Brain Painting is the brain child of Adi Hoesle, who developed this technique together with Prof. Dr. Andrea Kübler, Universität Würzburg. It allows for translating thoughts into paintings by means of decoding brain signals recorded via electroencephalography (EEG). More specifically, it uses the so-called P300 component in order to decode the intentions of the performing artist.
The technique has been demonstrated at various international conferences, such as the renowned SIGGRAPH conference or BCI meetings. Besides raising fundamental questions about the nature of art and how art may continue to progress in the 21st century, it has very practical applications: It allows patients who cannot, or only very hardly, communicate with the rest of the world to express themselves. For example, ALS patients or patients with the so-called Locked-In Syndrome can now engage in artistic activities, which is an unprecedented improvement in their quality of life.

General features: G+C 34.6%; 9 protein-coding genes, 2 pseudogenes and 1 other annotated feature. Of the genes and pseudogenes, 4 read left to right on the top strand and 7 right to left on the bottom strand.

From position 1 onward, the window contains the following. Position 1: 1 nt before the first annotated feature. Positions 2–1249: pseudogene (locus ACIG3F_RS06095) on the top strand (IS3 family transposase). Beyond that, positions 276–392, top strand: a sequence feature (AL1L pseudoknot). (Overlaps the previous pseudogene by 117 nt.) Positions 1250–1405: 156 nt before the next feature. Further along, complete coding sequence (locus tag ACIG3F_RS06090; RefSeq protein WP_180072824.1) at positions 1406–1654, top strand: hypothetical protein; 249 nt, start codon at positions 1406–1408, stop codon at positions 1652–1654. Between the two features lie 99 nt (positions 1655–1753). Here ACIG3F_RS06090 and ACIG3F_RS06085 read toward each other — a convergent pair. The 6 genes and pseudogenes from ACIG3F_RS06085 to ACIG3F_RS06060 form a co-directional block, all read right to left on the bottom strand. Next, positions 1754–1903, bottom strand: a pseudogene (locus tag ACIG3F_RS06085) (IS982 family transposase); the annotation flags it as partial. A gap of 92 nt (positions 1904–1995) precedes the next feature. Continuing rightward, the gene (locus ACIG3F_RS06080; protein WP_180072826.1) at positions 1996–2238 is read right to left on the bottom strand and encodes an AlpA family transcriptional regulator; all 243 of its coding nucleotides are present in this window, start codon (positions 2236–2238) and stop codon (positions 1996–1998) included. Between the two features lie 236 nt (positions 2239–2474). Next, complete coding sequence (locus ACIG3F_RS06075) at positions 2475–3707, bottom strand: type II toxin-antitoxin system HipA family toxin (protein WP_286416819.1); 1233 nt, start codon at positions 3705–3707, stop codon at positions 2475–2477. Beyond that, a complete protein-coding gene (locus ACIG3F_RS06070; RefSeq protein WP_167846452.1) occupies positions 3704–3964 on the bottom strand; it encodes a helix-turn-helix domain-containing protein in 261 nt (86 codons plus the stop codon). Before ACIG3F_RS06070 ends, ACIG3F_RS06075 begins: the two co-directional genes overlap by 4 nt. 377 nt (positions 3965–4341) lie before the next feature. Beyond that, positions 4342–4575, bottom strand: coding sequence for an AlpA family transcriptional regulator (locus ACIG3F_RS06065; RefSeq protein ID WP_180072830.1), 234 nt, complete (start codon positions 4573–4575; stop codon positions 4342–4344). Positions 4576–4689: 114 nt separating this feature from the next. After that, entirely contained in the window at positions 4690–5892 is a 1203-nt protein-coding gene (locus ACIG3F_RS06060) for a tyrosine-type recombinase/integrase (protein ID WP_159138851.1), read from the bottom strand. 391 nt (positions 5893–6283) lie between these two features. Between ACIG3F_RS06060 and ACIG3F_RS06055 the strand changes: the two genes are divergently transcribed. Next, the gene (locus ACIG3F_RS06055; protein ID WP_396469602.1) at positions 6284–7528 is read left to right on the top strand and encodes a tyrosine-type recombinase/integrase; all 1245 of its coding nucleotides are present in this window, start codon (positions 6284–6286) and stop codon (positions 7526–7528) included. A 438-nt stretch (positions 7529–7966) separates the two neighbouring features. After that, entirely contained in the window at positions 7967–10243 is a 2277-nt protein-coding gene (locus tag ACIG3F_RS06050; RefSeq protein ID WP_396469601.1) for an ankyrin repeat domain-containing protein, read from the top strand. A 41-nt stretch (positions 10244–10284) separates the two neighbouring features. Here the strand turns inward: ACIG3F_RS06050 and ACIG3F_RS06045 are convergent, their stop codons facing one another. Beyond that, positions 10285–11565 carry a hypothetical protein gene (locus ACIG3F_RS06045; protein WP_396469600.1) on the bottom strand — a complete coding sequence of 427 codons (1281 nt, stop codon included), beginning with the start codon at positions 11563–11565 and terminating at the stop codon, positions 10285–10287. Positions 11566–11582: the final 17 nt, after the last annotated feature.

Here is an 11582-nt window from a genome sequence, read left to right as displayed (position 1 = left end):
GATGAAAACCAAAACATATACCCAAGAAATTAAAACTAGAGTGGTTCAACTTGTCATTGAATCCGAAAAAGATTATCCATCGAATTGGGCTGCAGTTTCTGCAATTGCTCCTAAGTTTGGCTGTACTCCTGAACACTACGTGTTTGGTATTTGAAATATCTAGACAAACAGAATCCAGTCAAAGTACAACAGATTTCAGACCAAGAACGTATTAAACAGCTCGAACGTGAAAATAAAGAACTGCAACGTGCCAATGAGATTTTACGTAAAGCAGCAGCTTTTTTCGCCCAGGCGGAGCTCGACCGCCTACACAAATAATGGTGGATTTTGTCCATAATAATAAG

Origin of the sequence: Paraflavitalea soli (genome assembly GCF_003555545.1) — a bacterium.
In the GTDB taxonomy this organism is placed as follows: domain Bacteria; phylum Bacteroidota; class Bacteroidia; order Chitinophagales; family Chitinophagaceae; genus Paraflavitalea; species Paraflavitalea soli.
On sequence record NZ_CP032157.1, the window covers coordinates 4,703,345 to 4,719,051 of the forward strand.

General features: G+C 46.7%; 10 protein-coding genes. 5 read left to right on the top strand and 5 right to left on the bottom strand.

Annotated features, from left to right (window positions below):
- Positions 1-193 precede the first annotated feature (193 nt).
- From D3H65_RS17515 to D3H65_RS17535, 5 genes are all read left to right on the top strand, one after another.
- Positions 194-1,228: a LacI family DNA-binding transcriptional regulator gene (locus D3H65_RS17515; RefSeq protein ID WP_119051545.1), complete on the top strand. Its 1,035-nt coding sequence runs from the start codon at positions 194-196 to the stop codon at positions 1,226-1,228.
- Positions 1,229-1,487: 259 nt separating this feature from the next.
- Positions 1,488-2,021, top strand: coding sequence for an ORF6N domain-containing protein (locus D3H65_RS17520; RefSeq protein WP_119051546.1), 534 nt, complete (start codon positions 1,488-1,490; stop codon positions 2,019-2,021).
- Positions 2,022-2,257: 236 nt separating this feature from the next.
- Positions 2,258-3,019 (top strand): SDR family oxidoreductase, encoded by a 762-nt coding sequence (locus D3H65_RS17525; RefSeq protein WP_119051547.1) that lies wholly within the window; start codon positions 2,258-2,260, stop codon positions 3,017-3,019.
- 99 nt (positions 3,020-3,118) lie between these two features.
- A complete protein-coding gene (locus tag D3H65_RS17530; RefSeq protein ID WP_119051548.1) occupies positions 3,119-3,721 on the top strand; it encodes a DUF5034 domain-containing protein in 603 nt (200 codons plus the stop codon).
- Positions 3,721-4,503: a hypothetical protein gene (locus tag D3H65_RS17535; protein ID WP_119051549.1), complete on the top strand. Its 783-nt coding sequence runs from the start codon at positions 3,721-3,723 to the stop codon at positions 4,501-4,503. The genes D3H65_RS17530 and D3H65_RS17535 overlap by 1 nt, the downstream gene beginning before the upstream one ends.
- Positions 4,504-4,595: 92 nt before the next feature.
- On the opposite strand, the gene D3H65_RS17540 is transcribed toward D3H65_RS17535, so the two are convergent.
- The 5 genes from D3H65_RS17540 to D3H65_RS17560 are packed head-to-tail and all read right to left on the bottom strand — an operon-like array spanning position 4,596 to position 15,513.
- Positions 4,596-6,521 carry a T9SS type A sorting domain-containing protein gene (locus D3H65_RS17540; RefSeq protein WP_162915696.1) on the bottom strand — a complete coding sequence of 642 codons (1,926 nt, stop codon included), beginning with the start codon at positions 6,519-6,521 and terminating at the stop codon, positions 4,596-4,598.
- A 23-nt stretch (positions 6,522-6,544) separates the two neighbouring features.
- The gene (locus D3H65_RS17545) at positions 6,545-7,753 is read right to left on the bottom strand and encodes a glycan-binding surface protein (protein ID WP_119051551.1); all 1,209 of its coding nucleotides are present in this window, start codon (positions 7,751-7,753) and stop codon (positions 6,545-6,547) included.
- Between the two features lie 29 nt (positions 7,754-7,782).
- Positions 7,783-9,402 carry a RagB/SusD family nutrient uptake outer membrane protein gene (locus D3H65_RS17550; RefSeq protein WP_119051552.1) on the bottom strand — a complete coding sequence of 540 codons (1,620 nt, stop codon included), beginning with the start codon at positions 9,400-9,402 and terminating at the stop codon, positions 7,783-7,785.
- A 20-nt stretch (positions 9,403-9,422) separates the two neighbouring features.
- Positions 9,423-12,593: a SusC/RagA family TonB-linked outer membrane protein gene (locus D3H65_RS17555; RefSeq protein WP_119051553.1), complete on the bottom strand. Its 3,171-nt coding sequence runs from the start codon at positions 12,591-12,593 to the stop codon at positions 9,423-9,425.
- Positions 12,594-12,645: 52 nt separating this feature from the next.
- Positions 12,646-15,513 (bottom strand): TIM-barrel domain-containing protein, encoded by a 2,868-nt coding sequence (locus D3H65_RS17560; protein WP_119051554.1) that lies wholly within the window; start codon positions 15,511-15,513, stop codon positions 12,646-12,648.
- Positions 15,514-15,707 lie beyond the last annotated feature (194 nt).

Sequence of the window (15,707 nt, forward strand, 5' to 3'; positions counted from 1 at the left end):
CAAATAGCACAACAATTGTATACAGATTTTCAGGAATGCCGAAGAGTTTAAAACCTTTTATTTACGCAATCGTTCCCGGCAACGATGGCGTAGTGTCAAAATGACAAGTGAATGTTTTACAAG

Brain Painting is further developed and applied in the group of Prof. Dr. Andrea Kübler, and new technical development and generalizations (such as to Brain Dancing in Virtual Reality) are addressed in the Pingo Ergo Sum Art Research Lab headed by Prof. Dr. Lars Schwabe.
Brain Painting is a central component of the Pingo Ergo Sum project as various artists will exercise it, so can visitors of the exhibitions in Rostock and Linz. See brain-painting.com for more details.